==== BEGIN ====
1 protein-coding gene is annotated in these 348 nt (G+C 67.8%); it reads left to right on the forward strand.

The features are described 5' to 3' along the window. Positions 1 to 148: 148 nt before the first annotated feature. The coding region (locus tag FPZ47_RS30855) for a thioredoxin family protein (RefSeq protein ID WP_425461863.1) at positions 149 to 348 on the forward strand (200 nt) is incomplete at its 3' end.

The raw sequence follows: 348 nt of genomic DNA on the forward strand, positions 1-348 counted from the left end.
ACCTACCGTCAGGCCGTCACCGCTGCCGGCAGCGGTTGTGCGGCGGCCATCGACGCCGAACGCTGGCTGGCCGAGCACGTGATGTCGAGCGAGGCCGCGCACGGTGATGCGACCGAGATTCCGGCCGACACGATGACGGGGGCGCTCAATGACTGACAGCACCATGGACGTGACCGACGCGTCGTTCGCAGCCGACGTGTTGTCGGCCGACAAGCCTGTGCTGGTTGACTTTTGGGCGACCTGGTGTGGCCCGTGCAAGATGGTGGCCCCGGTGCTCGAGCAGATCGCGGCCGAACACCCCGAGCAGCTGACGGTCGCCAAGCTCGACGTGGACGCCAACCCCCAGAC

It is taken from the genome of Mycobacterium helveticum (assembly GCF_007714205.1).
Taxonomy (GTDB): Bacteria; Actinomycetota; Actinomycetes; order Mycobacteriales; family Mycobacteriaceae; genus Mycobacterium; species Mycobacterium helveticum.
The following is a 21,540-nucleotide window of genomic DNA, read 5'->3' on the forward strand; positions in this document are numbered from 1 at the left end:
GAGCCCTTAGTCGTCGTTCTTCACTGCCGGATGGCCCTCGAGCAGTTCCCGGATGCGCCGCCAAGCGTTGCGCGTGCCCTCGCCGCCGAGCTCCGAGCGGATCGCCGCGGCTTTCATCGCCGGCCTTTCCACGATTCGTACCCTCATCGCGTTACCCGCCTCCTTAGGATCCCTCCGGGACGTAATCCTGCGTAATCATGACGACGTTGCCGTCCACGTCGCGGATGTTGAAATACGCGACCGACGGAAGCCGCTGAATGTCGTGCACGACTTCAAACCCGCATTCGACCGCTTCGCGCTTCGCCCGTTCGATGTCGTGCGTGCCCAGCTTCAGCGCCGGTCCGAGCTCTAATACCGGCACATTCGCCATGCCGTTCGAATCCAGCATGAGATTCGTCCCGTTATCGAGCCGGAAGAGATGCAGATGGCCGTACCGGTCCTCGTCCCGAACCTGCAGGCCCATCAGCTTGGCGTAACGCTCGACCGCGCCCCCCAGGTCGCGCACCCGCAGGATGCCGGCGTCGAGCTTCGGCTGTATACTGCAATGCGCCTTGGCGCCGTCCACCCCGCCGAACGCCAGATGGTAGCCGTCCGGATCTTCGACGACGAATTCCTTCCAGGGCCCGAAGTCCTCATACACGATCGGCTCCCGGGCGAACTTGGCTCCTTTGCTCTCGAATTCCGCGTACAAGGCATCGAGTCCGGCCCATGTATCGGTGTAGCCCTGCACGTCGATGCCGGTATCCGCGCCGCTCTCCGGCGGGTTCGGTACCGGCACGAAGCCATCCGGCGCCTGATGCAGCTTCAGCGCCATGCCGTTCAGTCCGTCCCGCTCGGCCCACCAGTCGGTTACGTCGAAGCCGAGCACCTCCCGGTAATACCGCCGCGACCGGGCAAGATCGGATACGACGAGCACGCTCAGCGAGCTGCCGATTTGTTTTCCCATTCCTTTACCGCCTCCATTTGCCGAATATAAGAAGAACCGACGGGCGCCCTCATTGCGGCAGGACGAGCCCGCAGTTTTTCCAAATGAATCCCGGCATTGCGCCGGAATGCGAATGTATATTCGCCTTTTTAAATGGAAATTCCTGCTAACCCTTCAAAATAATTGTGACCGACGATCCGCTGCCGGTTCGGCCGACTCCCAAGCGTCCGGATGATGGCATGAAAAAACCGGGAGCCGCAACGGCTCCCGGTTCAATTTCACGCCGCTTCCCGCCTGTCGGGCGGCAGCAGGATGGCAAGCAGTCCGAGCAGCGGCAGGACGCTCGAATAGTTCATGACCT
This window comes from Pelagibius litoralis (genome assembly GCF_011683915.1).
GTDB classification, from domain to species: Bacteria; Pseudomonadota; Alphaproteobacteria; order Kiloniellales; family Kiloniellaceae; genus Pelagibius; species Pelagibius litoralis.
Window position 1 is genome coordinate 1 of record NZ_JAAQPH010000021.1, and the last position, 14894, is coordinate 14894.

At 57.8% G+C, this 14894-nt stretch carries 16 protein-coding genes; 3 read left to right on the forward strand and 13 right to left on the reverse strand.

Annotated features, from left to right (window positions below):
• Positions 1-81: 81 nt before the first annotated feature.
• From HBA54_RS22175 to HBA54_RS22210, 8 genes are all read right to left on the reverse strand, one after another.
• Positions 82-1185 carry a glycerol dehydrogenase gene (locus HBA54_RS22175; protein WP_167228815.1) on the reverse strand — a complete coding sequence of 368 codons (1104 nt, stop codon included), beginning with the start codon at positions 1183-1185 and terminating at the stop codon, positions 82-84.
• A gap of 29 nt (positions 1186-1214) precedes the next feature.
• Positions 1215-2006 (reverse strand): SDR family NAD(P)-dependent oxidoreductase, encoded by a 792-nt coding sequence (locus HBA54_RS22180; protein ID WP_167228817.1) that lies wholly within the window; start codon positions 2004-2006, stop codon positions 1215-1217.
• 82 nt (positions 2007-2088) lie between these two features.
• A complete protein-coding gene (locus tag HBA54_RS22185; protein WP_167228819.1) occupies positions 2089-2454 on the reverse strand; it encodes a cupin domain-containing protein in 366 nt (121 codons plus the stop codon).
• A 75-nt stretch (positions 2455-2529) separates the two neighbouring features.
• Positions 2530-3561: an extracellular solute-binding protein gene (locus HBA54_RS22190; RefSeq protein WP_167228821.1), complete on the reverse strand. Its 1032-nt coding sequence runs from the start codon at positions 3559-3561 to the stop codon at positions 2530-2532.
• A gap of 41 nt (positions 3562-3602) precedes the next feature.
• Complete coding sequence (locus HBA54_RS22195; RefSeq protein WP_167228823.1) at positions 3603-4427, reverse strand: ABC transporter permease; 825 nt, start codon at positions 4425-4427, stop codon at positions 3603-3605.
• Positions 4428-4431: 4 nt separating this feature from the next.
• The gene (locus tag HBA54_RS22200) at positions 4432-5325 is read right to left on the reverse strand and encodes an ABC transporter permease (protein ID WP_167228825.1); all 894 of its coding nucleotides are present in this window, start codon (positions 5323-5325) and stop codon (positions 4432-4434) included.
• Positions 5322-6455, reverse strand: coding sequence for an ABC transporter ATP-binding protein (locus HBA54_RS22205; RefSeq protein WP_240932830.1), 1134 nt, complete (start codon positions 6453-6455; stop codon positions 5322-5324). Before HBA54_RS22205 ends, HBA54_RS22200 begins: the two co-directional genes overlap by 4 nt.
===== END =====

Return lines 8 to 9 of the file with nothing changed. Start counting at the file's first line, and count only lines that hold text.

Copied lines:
GAGCCCTTAGTCGTCGTTCTTCACTGCCGGATGGCCCTCGAGCAGTTCCCGGATGCGCCGCCAAGCGTTGCGCGTGCCCTCGCCGCCGAGCTCCGAGCGGATCGCCGCGGCTTTCATCGCCGGCCTTTCCACGATTCGTACCCTCATCGCGTTACCCGCCTCCTTAGGATCCCTCCGGGACGTAATCCTGCGTAATCATGACGACGTTGCCGTCCACGTCGCGGATGTTGAAATACGCGACCGACGGAAGCCGCTGAATGTCGTGCACGACTTCAAACCCGCATTCGACCGCTTCGCGCTTCGCCCGTTCGATGTCGTGCGTGCCCAGCTTCAGCGCCGGTCCGAGCTCTAATACCGGCACATTCGCCATGCCGTTCGAATCCAGCATGAGATTCGTCCCGTTATCGAGCCGGAAGAGATGCAGATGGCCGTACCGGTCCTCGTCCCGAACCTGCAGGCCCATCAGCTTGGCGTAACGCTCGACCGCGCCCCCCAGGTCGCGCACCCGCAGGATGCCGGCGTCGAGCTTCGGCTGTATACTGCAATGCGCCTTGGCGCCGTCCACCCCGCCGAACGCCAGATGGTAGCCGTCCGGATCTTCGACGACGAATTCCTTCCAGGGCCCGAAGTCCTCATACACGATCGGCTCCCGGGCGAACTTGGCTCCTTTGCTCTCGAATTCCGCGTACAAGGCATCGAGTCCGGCCCATGTATCGGTGTAGCCCTGCACGTCGATGCCGGTATCCGCGCCGCTCTCCGGCGGGTTCGGTACCGGCACGAAGCCATCCGGCGCCTGATGCAGCTTCAGCGCCATGCCGTTCAGTCCGTCCCGCTCGGCCCACCAGTCGGTTACGTCGAAGCCGAGCACCTCCCGGTAATACCGCCGCGACCGGGCAAGATCGGATACGACGAGCACGCTCAGCGAGCTGCCGATTTGTTTTCCCATTCCTTTACCGCCTCCATTTGCCGAATATAAGAAGAACCGACGGGCGCCCTCATTGCGGCAGGACGAGCCCGCAGTTTTTCCAAATGAATCCCGGCATTGCGCCGGAATGCGAATGTATATTCGCCTTTTTAAATGGAAATTCCTGCTAACCCTTCAAAATAATTGTGACCGACGATCCGCTGCCGGTTCGGCCGACTCCCAAGCGTCCGGATGATGGCATGAAAAAACCGGGAGCCGCAACGGCTCCCGGTTCAATTTCACGCCGCTTCCCGCCTGTCGGGCGGCAGCAGGATGGCAAGCAGTCCGAGCAGCGGCAGGACGCTCGAATAGTTCATGACCT
This window comes from Pelagibius litoralis (genome assembly GCF_011683915.1).